, opportunity to have them change their calculus. if we don't, what stops china from saying i'm going to take , those territories in the south china sea, what stops north korea, what stops the iranians in their march towards nuclear weapons? at the end of the day, the west will not do very much. so there is a global consequence to what we do. >> but the president, president obama's response to your bill in the senate was, to give any lethal aid to the ukrainians beyond the minimum would make things worse because it would escalate the situation, make putin even more engaged, more inclined to act faster. and we could end up with a much broader war on our hands. what is your response to that? >> my response is that we haven't done anything, nor has ukraine, to provoke russia. and russia has already taken the most aggressive actions.
russia and putin will calculate, what will be my potential losses if i go further? if they believe they can continue on the course they are on, they will follow that course. and at the end of the day i , think it is a sad commentary that we would not give a sovereign country who is looking to the west the ability to defend themselves. this is not about u.s. forces going in. this is about the ability to defend themselves. you cannot fight tanks with night vision goggles. which is what we have given them. at the end of the day you have , to have the ability to have -- i respectfully this agree with the president as does every member of the senate foreign relations committee. they voted 18-0 to give the ukrainians the wherewithal to defend themselves. >> is that going to move in the senate, do you think? >> i hope that in the closing days, as we look at the national defense authorization
legislation that is probably one of the two must-pass bills, including the on this this -- on the bus at the end of the year, and i think tax extension -- to offer it as an amendment i think , it would be robustly supported by congress. there is the same -- at the same time, there is an effort to extend ukrainian loan guarantees. i think they need that. but they need the wherewithal to defend themselves. i think there may be an opportunity and i look forward for that to happen. >> let's turn to isis and the syrian campaign. you were one of those who voted against going to war with iraq in 2003, if i'm correct. yet now, so many in your party were highly critical of bush and his conduct in the war, and now we have a democratic president taking the country back to war, not in the same way, but conflict in iraq.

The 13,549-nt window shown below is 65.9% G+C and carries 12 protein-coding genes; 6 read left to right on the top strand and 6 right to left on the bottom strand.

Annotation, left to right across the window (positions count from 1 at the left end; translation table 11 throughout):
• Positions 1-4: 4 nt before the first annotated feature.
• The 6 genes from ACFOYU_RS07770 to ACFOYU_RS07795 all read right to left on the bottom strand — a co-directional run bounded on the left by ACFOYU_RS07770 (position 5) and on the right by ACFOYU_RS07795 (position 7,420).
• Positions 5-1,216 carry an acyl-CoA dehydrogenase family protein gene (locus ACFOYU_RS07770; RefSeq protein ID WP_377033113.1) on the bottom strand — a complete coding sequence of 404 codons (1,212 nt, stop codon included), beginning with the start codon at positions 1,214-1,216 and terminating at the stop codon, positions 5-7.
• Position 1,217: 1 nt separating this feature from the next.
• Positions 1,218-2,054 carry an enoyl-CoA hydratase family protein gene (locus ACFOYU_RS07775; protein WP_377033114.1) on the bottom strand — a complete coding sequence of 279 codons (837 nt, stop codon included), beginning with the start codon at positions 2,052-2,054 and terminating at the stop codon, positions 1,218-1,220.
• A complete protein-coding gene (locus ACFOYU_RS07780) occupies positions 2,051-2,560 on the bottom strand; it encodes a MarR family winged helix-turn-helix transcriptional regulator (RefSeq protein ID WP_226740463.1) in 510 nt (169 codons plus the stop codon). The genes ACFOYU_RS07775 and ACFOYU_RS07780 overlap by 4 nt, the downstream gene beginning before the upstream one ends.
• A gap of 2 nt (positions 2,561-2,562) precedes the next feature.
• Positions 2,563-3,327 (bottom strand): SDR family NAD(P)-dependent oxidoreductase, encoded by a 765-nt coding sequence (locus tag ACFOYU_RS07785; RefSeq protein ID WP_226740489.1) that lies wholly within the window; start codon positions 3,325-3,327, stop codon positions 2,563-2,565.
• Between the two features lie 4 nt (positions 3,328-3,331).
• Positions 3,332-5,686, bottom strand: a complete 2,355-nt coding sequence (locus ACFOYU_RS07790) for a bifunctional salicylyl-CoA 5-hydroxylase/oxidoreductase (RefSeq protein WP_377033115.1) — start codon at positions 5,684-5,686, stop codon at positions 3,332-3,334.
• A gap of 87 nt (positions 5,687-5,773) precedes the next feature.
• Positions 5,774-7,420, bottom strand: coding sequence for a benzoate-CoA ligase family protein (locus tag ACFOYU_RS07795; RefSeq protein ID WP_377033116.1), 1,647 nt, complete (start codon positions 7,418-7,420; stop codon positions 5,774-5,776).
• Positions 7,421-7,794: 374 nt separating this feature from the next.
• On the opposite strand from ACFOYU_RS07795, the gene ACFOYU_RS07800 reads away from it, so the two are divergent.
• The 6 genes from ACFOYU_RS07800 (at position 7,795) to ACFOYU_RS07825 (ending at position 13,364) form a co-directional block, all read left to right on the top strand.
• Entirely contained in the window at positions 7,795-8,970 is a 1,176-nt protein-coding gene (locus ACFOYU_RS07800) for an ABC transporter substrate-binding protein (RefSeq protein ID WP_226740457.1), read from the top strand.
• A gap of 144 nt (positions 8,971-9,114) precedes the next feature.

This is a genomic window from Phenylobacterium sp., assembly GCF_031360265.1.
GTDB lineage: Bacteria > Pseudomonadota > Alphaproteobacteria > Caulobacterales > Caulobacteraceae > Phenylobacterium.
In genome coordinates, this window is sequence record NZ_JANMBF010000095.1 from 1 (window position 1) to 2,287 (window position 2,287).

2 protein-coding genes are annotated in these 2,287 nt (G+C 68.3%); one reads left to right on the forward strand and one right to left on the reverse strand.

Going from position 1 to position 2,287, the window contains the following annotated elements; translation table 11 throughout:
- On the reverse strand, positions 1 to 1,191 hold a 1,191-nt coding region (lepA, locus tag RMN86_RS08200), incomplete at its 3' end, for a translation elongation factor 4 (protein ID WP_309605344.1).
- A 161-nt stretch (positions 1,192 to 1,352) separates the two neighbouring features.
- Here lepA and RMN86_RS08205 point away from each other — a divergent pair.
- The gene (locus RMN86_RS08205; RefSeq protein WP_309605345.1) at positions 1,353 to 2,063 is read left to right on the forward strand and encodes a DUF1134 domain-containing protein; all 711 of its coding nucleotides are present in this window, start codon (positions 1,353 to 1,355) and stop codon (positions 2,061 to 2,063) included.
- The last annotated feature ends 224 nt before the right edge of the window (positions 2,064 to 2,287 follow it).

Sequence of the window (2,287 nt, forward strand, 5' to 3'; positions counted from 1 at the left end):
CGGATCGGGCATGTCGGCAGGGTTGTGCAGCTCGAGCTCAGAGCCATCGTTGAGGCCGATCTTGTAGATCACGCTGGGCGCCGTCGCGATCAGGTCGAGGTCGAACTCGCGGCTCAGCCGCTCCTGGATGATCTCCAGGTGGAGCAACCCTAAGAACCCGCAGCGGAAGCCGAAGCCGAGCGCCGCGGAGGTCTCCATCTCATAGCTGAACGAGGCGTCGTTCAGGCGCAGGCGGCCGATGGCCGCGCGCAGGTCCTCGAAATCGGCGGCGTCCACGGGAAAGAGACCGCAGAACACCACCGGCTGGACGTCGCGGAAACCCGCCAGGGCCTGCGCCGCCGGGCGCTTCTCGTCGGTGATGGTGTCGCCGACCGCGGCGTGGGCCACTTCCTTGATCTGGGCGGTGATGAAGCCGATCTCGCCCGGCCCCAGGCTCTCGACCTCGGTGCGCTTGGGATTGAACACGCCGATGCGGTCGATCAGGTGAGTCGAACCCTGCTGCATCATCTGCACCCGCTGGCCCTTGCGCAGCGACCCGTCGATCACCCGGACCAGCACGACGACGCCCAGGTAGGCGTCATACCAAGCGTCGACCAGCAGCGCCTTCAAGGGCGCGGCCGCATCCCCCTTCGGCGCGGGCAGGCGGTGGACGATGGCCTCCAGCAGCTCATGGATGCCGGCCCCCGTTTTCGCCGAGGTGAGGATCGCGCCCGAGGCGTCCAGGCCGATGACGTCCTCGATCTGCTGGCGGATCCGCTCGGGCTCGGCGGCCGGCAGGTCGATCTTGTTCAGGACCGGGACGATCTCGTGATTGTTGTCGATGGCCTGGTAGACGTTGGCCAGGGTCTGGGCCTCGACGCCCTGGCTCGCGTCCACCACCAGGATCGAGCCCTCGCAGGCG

you heard senator paul talk about the need for congressional authorization. do you agree with that? is it likely to pass? >> let me just take the premise of your question and characterize it a little bit differently. and then get to the heart of your question. first of all, when we were struck on september 11, in which i lost hundreds of citizens of new jersey, i supported president bush. it was the right engagement. it was against bin laden, al qaeda, the perpetrators of september 11. and that is where we needed to fight. when we went to iraq, i spent a lot of time doing what any member of congress would have done. i spent a lot of time looking at what was necessary to make a determination about whether or not we should authorize the use of military force. because i have a standard. if i believe the cause is right,